- Confucianism and Social Issues in China—The Academician Kang Xiaoguang. Investigations into NGOs in China, the Falun Gong, Chinese Reportage, and the Confucian Tradition
It is not without reason that the attention of China scholars is increasingly being directed to the resurgence of Confucianism in the People’s Republic of China (PRC). High-level political figures such as Hu Jintao and Wen Jiabao make more and more symbolic allusions to Confucian values, the Chinese Ministry of Education has established more than three hundred Confucius Institutes in almost one hundred countries throughout the world, a number of Confucian academies have been founded in many parts of China, and after-school courses teaching Chinese children the basic texts of the Confucian canon are proliferating. These are but a few conspicuous manifestations of the Confucian reemergence in contemporary China. Through the PRC’s speedy market reforms during the last few decades, the diminishing appeal of a Marxist-Maoist orientation, while certainly still upheld as an important strand of the officially embraced ideology, is inescapable. As a pillar of Chinese culture, Confucianism may seem a promising agent to take Marxism’s place, certainly considering the widespread Chinese resistance to excessive Westernization. However, Confucianism, with its long, syncretic, and complex history, is far from being an obvious philosophy or ideology to be applied to society without elaborate hermeneutic and practical considerations. It is far from being clear what kind (or kinds) of Confucianism is on the rise in China, and what its revival means. An investigation into a specific case of Confucianization is, therefore, most desirable, as it may provide a concrete example of what the revival may mean.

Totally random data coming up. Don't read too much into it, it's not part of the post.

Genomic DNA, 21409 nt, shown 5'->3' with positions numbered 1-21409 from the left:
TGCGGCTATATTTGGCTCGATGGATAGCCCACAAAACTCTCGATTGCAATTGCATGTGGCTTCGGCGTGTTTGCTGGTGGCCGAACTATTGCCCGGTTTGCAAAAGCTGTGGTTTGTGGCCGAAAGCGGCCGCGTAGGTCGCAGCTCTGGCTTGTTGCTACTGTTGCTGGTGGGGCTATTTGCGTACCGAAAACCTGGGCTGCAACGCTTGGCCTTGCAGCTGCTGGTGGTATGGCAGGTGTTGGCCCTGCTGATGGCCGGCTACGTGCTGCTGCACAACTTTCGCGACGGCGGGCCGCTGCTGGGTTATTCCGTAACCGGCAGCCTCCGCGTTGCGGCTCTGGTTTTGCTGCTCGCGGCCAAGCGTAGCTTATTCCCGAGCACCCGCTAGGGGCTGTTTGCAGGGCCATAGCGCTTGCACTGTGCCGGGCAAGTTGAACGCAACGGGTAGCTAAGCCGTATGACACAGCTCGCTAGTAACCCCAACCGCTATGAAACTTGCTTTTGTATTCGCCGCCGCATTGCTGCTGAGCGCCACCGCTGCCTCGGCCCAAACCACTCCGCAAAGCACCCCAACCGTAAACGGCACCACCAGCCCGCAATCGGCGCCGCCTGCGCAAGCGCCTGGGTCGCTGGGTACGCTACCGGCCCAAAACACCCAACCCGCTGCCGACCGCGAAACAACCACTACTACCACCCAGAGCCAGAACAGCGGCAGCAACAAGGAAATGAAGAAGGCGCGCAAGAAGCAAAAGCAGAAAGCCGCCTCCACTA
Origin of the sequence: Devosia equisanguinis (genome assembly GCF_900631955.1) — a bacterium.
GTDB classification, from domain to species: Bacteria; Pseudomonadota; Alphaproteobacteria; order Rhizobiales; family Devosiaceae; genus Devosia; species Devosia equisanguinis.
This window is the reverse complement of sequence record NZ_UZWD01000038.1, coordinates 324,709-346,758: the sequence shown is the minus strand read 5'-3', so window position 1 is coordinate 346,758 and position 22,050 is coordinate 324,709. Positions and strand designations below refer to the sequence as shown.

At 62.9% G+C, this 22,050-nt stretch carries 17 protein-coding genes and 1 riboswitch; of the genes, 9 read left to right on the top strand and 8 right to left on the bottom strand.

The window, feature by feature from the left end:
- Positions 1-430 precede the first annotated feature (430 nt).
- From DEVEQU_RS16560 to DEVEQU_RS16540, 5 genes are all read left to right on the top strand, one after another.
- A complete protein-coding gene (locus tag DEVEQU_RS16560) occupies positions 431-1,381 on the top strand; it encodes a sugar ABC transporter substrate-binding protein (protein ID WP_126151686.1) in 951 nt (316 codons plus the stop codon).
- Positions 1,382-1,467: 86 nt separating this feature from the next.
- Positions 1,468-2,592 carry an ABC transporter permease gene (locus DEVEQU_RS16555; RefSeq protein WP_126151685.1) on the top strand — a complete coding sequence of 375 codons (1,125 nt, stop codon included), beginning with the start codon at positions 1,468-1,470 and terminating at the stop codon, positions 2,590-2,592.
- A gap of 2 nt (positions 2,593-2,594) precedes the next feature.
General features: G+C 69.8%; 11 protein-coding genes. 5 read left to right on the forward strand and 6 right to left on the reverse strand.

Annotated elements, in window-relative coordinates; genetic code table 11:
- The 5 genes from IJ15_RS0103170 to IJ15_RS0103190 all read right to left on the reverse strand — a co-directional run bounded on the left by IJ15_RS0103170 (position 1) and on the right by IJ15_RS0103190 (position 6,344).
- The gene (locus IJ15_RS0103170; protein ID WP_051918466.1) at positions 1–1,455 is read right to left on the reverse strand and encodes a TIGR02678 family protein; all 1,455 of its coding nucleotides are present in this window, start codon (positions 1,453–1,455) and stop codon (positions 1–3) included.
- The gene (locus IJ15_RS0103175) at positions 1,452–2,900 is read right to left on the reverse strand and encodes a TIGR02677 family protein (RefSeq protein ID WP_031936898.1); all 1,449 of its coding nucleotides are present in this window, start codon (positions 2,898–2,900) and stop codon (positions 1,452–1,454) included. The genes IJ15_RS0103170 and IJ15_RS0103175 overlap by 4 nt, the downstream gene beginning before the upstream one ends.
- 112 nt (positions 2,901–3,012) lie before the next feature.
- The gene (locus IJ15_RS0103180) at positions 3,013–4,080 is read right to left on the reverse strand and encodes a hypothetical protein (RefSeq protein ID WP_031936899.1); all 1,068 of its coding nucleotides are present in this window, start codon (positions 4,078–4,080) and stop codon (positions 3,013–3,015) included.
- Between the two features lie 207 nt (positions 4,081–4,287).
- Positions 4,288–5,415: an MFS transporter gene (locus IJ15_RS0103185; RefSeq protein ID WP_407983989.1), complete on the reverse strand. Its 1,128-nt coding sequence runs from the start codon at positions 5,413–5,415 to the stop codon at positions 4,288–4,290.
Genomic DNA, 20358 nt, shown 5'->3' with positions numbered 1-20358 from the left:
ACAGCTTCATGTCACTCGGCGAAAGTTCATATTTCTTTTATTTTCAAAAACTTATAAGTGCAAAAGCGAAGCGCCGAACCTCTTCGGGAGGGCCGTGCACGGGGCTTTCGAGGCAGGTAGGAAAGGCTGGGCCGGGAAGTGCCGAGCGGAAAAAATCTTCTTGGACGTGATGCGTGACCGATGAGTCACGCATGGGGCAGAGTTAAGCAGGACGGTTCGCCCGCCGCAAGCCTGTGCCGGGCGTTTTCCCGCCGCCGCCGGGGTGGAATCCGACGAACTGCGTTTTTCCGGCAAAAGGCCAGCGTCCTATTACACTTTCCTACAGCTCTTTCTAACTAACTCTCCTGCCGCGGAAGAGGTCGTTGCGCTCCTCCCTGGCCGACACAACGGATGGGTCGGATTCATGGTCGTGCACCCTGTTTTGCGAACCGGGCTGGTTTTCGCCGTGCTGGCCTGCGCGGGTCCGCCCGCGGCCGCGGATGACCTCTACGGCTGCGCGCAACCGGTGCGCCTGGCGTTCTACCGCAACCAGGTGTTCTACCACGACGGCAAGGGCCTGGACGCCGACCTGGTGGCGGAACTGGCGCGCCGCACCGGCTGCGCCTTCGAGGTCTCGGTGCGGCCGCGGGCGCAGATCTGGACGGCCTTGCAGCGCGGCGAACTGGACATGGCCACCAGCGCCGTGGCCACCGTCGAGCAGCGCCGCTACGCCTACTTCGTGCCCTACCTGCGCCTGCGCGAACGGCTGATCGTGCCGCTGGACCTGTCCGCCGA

Monika Gaenssbauer’s introduction to a variety of social analyses and critiques by Kang Xiaoguang 康晓光 is one such investigation. An influential but controversial thinker aligning himself with New Confucianism in the spirit of Kang Youwei 康有为 (1858–1927), Kang Xiaoguang is currently a professor of regional economics and politics at Renmin University in Beijing. As Gaenssbauer shows in her overview, Kang has applied his thinking to a large variety of themes and topics facing contemporary Chinese society. However, as noted by the author (p. 13), not much about or by Kang is presently available in English; thus, an introduction to his work should be welcomed by those who seek to familiarize themselves with the themes and approaches presently preoccupying Chinese intellectuals.
Apart from the concluding chapter, the book summarizes four of Kang’s seminal writings published during the last decade. The author mentions that she arranges the chapters “according to a chronological principle” (p. 10), which probably prompts most readers to expect some kind of evolving red thread in [End Page 332]Kang’s thinking. The thread, however, is admittedly not easy to follow, as the topics presented in the volume are rather diverse. However, one can certainly detect a strong desire on Kang’s behalf to contribute to significant social reform in China.
The first chapter summarizes and discusses Kang’s views on the Falun Gong problem, which he associates with modernization in China. This is a highly interesting discussion, as one rarely sees a relatively sober intellectual account of Falun Gong by Chinese authors. Kang makes a number of challenging claims worthy of consideration. He contends, for example, that the movement can be understood “as a consequence of the process of modernization” (p. 21), that is, that it both assumed important social functions and filled a “vacuum of belief ” (p. 32) caused by China’s massive changes during the last few decades. This is probably correct, at least in considering the fact that “the movement consists, for the greater part, of socially marginalized and disadvantaged individuals” (p. 30). Kang’s other major claim, however, that the struggle of the Chinese authorities “against Falun Gong will come to an end only when China’s modernization has been completed” (p. 24), poses more questions than it...